The Multinational Monitor


C O R P O R A T E   A C C O U N T A B I L I T Y

The South's Day In Court

by Ellen Hosmer

On March 28, 1990, the Texas Supreme Court handed down a landmark decision that shocked the business community and bucked the trend across the United States of restricting foreigners from suing U.S. corporations for injuries caused overseas.

In a 5-4 decision, the Court gave notice to U.S. companies that if they hawk their hazardous wares overseas, they may find themselves hauled into U.S. courts, at least in Texas anyway.

The decision in Dow Chemical Company and Shell Oil Company v. Domingo Castro Alfaro struck down a doctrine, known as forum non conveniens, which allowed judges to dismiss suits by foreign plaintiffs on the grounds that the forum or court that the plaintiff had chosen was not convenient or proper because the injury or death took place elsewhere.

Plaintiffs' lawyers, environmentalists and corporate accountability advocates applauded the decision. "The [Texas] Supreme Court decision knocked out an antiquated legal doctrine that should have disappeared with the first export of a hazardous American product," says Russell Mokhiber, editor of Corporate Crime Reporter, an investigative weekly based in Washington, D.C. and author of Corporate Crime and Violence. "The decision shook the corporate world, which has used this special protection against innocent victims injured by American products in faraway lands."

A new era of corporate accountability may not yet be on the horizon, but the Texas decision will almost assuredly bring change in corporate boardrooms. The decision will make corporations "more aware of the consequences of their trade in these very dangerous products," noted Monica Moore of the Pesticide Action Network in San Francisco.

Other cases are sure to follow in the wake of the decision. Lawyers for the victims of the 1984 explosion at the Union Carbide plant in Bhopal, India are already considering refiling their claims in Texas courts and Alfaro's lawyer is representing another 220 plaintiffs in similar suits against Dow, Shell and Standard Fruit Company. Standard Fruit was left out of the original case for fear that workers still employed by the company would face retaliation.

The Texas decision caused an outcry from the business community. The Texas Association of Business warned that the decision could spell disaster for the Lone Star State. "[A]llowing foreign workers to sue Texas companies could drive industry from the state or keep new companies from moving in," the association noted. It's a "significant blow not only to Texas business but to future economic development."

Dissenting justices made equally ominous predictions. Why "should Texas be the only state in the country, perhaps the only jurisdiction on earth, possibly the only one in history, to offer to try personal injury cases from around the world?" questioned Justice Nathan Hecht in his dissenting opinion.

The Alfaro case

The case that has sparked such controversy began in the 1970s on the Standard Fruit banana plantations of Costa Rica. The 1970s were a time of bumper crops on the plantations, in part because of a pesticide produced by Shell Oil and Dow Chemical. DBCP, or dibromochloropropane, was injected into the ground around the plants, obliterating the pesky nematode worm which ate the banana roots.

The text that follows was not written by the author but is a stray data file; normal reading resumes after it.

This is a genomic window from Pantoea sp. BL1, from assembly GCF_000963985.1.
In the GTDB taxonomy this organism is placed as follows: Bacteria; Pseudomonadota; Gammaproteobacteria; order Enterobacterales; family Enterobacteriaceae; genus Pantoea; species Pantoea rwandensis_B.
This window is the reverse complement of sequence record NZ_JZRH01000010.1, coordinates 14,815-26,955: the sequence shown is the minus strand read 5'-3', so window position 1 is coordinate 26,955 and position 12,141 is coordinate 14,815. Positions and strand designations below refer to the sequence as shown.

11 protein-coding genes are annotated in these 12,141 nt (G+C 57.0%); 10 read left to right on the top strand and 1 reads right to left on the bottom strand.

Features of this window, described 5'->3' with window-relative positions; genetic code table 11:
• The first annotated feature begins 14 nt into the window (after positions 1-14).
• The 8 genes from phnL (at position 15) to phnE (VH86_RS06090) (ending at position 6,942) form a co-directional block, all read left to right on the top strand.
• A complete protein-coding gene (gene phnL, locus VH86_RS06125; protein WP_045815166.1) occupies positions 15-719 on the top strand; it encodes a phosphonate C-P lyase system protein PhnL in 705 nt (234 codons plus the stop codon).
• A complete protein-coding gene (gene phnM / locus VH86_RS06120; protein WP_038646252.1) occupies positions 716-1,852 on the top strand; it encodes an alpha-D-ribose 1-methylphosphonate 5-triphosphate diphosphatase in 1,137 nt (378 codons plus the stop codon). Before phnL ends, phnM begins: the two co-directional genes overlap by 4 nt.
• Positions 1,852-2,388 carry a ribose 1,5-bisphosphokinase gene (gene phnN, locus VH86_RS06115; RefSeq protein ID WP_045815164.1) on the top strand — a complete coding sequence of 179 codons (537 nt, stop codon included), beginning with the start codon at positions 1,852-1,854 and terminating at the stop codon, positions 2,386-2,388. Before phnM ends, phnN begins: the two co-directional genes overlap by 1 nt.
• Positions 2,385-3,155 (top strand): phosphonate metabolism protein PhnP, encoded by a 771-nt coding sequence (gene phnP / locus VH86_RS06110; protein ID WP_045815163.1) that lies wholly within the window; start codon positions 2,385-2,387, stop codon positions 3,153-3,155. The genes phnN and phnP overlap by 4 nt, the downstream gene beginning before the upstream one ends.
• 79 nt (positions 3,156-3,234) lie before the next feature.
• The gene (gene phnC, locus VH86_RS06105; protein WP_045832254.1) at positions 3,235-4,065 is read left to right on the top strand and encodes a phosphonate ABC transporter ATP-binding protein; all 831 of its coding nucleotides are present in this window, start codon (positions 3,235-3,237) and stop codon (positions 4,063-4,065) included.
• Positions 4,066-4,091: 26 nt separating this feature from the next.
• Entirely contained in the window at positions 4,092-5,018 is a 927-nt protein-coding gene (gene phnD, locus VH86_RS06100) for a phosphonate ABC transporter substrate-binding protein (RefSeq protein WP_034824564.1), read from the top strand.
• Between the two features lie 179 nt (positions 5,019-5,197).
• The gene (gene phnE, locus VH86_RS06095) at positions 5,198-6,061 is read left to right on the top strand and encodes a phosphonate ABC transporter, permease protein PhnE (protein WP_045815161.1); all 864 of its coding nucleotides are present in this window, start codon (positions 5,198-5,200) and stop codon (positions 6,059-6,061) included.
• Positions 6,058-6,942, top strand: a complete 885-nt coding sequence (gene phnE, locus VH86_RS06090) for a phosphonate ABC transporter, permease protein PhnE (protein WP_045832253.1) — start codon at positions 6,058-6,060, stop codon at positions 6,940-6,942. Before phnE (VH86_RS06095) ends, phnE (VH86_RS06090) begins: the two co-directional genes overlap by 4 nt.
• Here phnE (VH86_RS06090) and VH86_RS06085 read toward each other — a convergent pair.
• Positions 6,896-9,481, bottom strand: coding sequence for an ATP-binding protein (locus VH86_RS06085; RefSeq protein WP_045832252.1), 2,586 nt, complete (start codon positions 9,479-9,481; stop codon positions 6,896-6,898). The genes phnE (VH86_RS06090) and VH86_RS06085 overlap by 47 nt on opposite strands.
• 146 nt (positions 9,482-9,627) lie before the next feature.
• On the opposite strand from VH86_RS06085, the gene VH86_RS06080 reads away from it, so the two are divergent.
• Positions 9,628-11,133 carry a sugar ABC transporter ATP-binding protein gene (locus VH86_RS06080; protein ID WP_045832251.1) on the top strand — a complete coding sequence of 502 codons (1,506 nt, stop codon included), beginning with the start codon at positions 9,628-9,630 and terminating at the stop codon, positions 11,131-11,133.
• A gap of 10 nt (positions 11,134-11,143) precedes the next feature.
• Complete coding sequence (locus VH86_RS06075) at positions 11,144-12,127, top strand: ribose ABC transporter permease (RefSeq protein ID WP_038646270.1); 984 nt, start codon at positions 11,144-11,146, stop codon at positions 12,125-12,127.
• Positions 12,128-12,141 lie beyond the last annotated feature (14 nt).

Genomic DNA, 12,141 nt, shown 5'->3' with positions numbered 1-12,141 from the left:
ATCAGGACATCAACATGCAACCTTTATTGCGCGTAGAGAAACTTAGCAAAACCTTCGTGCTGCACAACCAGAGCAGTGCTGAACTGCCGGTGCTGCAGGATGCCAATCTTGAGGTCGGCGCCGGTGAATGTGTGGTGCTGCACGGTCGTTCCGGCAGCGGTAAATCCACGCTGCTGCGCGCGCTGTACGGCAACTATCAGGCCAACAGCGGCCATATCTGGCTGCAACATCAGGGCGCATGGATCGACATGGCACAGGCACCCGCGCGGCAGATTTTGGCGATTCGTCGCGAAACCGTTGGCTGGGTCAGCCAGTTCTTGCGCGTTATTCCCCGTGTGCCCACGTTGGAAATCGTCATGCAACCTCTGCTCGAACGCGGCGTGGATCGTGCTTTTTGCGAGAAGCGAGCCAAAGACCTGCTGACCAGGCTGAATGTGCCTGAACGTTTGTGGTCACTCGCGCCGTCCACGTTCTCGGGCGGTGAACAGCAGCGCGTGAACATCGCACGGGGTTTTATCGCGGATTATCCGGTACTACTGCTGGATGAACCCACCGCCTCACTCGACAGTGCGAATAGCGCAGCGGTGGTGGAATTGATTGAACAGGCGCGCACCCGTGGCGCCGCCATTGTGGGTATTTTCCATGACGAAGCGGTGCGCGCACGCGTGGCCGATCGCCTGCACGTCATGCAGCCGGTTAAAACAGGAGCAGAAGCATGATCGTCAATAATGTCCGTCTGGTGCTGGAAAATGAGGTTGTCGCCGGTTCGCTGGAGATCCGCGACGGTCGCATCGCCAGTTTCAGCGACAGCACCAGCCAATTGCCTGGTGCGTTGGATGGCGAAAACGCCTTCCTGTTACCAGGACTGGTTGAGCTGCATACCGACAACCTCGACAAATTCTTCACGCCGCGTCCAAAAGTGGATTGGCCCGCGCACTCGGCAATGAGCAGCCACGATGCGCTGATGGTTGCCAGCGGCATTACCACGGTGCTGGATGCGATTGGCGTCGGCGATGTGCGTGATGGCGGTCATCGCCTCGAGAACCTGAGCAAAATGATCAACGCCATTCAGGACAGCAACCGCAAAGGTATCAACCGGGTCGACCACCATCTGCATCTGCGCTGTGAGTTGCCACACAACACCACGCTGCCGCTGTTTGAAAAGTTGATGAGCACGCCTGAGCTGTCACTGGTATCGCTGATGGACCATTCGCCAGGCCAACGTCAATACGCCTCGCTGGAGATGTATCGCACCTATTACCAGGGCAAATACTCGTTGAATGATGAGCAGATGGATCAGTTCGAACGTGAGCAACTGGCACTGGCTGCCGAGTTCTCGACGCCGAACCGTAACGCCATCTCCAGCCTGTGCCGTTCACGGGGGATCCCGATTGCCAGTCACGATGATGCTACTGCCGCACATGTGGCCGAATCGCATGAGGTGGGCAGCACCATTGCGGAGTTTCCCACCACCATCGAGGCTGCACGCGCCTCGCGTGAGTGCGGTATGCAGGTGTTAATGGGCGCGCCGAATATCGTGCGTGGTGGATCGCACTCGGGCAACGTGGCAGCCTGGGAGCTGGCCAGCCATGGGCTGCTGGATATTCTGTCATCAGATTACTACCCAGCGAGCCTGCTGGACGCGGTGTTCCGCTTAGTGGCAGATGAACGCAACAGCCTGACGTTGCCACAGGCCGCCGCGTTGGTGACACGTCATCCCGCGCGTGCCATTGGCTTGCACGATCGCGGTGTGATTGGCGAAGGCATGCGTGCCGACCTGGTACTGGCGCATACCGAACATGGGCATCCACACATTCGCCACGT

It was a miracle pesticide, allowing Standard Fruit to reap unparalleled harvests. For the farmworkers who trudged through the banana fields applying the chemical, it gave them a way to feed their families.

But the pesticide had another effect, one that Shell and Dow were less eager to have publicly linked to their efficient substance: it caused sterility in workers who handled it. As early as the 1950s, there were disturbing animal studies about the health effects of DBCP. Tests conducted by both Shell and Dow showed that when animals were exposed to the pesticide, their sperm counts fell and their testicles shrivelled and atrophied.

In the United States, workers who were exposed to the product found that they later became sterile. Although Shell, Dow and other companies acted quickly to limit the damage to U.S. workers and thereby forestall the multimillion dollar lawsuits that the allegations had spurred, they continued to ship the product overseas for use by unsuspecting Third World farmworkers. DBCP has been labelled one of the "Dirty Dozen" by the Pesticide Action Network due to its toxicity, but selling the pesticide overseas is not prohibited by the U.S. government despite the fact that the U.S. Environmental Protection Agency ordered a phase-out of the pesticide on food in 1977. Later, the EPA entirely removed pesticides that contained the toxic substance from the market.

In Costa Rica and many other Third World countries, it took much longer to ban the pesticide. By the time public concern had spurred action, a thousand workers allegedly had been sterilized in Costa Rica alone. Many also face elevated risks of stomach cancer from exposure to DBCP.

That would have been the end of the story, simply another tragic example of Third World workers or consumers being exposed to hazardous products or processes that are no longer acceptable in the United States. But Domingo Castro Alfaro and 81 other Costa Rican workers and their spouses decided to challenge the U.S. corporations and to sue in U.S. courts. Thrown out of courts in California and Florida on grounds of forum non conveniens, they persisted and brought their case to Texas, home of Shell's world headquarters and of the largest Dow-owned chemical plant in the Untied States.

Originally the farmworkers and their attorney, Charles Siegel of the Dallas law firm of Baron & Budd, found Texas less than receptive. Their suit against Shell and Dow was dismissed in the Houston State District Court on the grounds that it was not a convenient forum. The appeals court, however, overruled the district court, holding that the farmworkers' case should be heard in Texas. Dow and Shell quickly appealed to the Texas Supreme Court.